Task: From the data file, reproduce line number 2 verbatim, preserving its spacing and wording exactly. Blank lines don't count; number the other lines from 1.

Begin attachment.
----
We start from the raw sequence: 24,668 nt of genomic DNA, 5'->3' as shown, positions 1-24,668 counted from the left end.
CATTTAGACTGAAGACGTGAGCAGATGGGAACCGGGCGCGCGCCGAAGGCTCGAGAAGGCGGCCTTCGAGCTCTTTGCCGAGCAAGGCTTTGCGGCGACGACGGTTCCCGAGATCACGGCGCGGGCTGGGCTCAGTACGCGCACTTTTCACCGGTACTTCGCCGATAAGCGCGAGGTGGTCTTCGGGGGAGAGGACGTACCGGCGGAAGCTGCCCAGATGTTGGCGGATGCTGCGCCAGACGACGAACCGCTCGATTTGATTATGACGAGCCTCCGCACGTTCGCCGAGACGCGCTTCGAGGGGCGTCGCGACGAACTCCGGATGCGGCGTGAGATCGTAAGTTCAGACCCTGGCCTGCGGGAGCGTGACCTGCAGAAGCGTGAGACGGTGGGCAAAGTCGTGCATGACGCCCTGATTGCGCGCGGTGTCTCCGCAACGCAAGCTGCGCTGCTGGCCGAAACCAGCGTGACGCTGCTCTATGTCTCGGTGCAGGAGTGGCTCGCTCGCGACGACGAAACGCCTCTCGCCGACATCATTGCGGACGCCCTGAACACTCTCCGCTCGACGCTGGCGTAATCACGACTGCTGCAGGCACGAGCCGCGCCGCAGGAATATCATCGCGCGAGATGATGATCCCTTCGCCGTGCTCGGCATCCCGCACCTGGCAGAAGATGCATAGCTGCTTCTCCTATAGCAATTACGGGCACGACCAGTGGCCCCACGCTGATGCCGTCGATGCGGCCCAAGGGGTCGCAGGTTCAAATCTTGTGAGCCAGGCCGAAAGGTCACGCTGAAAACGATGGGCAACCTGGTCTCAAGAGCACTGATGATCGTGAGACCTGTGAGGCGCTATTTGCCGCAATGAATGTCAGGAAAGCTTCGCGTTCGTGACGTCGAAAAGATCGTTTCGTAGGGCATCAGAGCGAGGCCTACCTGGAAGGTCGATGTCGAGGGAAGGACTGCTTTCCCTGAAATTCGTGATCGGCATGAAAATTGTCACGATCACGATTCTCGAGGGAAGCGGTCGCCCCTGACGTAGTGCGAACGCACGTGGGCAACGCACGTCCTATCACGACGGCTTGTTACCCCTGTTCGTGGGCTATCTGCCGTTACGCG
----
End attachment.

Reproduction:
CATTTAGACTGAAGACGTGAGCAGATGGGAACCGGGCGCGCGCCGAAGGCTCGAGAAGGCGGCCTTCGAGCTCTTTGCCGAGCAAGGCTTTGCGGCGACGACGGTTCCCGAGATCACGGCGCGGGCTGGGCTCAGTACGCGCACTTTTCACCGGTACTTCGCCGATAAGCGCGAGGTGGTCTTCGGGGGAGAGGACGTACCGGCGGAAGCTGCCCAGATGTTGGCGGATGCTGCGCCAGACGACGAACCGCTCGATTTGATTATGACGAGCCTCCGCACGTTCGCCGAGACGCGCTTCGAGGGGCGTCGCGACGAACTCCGGATGCGGCGTGAGATCGTAAGTTCAGACCCTGGCCTGCGGGAGCGTGACCTGCAGAAGCGTGAGACGGTGGGCAAAGTCGTGCATGACGCCCTGATTGCGCGCGGTGTCTCCGCAACGCAAGCTGCGCTGCTGGCCGAAACCAGCGTGACGCTGCTCTATGTCTCGGTGCAGGAGTGGCTCGCTCGCGACGACGAAACGCCTCTCGCCGACATCATTGCGGACGCCCTGAACACTCTCCGCTCGACGCTGGCGTAATCACGACTGCTGCAGGCACGAGCCGCGCCGCAGGAATATCATCGCGCGAGATGATGATCCCTTCGCCGTGCTCGGCATCCCGCACCTGGCAGAAGATGCATAGCTGCTTCTCCTATAGCAATTACGGGCACGACCAGTGGCCCCACGCTGATGCCGTCGATGCGGCCCAAGGGGTCGCAGGTTCAAATCTTGTGAGCCAGGCCGAAAGGTCACGCTGAAAACGATGGGCAACCTGGTCTCAAGAGCACTGATGATCGTGAGACCTGTGAGGCGCTATTTGCCGCAATGAATGTCAGGAAAGCTTCGCGTTCGTGACGTCGAAAAGATCGTTTCGTAGGGCATCAGAGCGAGGCCTACCTGGAAGGTCGATGTCGAGGGAAGGACTGCTTTCCCTGAAATTCGTGATCGGCATGAAAATTGTCACGATCACGATTCTCGAGGGAAGCGGTCGCCCCTGACGTAGTGCGAACGCACGTGGGCAACGCACGTCCTATCACGACGGCTTGTTACCCCTGTTCGTGGGCTATCTGCCGTTACGCG